Knowing Your Numbers 

How to Test for Diabetes 

When it comes to managing your diabetes, it’s important to check your blood sugar (also called blood glucose). Keeping track of your numbers helps you see how food and drink, physical activity, and medicine affect your blood sugar each day and over the course of several months. 



These are the daily checks you do with your blood glucose meter. Since you can’t always “feel” if your blood sugar is high or low, checking your blood sugar several times a day is often the best way to make sure it’s under control. 

FPG–This is your “fasting plasma glucose.” This means your blood sugar when you have been “fasting” (not eating) for at least 8 hours. You may be checking this in the morning when you wake up.

PPG–This is your “postprandial plasma glucose.” This means your after-meal blood sugar number that you check about 1 to 2 hours after you eat. It measures blood sugar spikes that happen after you eat. It is possible that blood sugar spikes that are too high after you eat may be preventing you from reaching your A1C goal. 

The chart below shows the FPG (morning) and PPG (after-meal) blood sugar goals that are recommended by the American Diabetes Association (called the ADA for short).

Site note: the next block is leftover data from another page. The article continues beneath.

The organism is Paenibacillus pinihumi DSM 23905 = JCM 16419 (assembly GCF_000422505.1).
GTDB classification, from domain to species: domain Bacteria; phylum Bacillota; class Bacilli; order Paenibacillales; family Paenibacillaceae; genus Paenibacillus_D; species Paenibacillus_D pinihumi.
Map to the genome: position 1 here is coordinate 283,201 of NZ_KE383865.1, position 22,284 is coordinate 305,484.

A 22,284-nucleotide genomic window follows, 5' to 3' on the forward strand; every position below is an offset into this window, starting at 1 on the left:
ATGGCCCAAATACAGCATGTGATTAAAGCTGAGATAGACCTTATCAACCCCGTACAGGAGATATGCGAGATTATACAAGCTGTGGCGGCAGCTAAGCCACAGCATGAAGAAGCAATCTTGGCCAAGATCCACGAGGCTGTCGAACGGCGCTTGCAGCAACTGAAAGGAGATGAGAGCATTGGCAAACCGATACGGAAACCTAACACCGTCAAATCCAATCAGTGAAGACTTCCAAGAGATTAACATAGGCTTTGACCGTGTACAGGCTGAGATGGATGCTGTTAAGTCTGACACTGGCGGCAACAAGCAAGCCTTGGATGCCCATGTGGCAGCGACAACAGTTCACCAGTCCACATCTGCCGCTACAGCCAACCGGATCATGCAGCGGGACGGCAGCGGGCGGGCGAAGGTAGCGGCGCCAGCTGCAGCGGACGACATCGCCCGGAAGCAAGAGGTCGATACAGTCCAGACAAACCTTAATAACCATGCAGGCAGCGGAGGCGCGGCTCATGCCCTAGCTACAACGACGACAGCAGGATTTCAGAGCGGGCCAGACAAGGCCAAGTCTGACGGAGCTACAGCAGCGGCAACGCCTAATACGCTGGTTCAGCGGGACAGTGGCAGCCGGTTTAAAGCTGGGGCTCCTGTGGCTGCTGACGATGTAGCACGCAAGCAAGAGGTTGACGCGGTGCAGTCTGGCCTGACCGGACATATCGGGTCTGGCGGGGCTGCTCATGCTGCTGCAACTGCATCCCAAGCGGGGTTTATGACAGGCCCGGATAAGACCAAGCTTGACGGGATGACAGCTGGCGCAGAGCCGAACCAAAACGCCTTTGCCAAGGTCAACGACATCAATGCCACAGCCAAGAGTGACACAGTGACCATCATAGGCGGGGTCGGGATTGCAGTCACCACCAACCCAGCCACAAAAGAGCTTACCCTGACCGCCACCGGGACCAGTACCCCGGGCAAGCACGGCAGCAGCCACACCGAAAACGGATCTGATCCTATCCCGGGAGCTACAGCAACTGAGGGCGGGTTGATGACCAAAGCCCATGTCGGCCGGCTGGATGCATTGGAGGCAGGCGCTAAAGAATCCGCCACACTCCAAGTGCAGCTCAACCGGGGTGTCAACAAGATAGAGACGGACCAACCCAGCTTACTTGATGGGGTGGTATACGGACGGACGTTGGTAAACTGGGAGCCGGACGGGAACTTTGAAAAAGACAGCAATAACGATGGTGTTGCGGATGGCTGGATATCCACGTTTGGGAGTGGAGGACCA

Fasting plasma glucose (FPG) - (checked daily before breakfast) 80 to 130 mg/dL
Postprandial plasma glucose (PPG) - (checked after meals) Less than 180 mg/dL

Be sure to talk with your diabetes care team to find out the FPG and PPG goals that are right for you. 



You may already know about this very important number. Your A1C test tells you and your diabetes care team how well your blood sugar has been controlled over the past 2 to 3 months. The results of this test are given as a percentage. 

The American Diabetes Association (ADA) says that the A1C goal for most people is less than 7%, but you’ll want to talk with your diabetes care team to find out what your own goal should be.  



Your A1C is made up of your FPG (fasting blood sugar) and your PPG (post-meal blood sugar) over the last 2 to 3 months. If your FPG is fine in the morning, but you aren’t reaching your A1C goal, it could be that your mealtime blood sugar spikes (postprandial blood sugar or PPG) are not in control. 

Controlling mealtime blood sugar (your PPG) is important to help you get closer to your A1C goal and manage your diabetes. 


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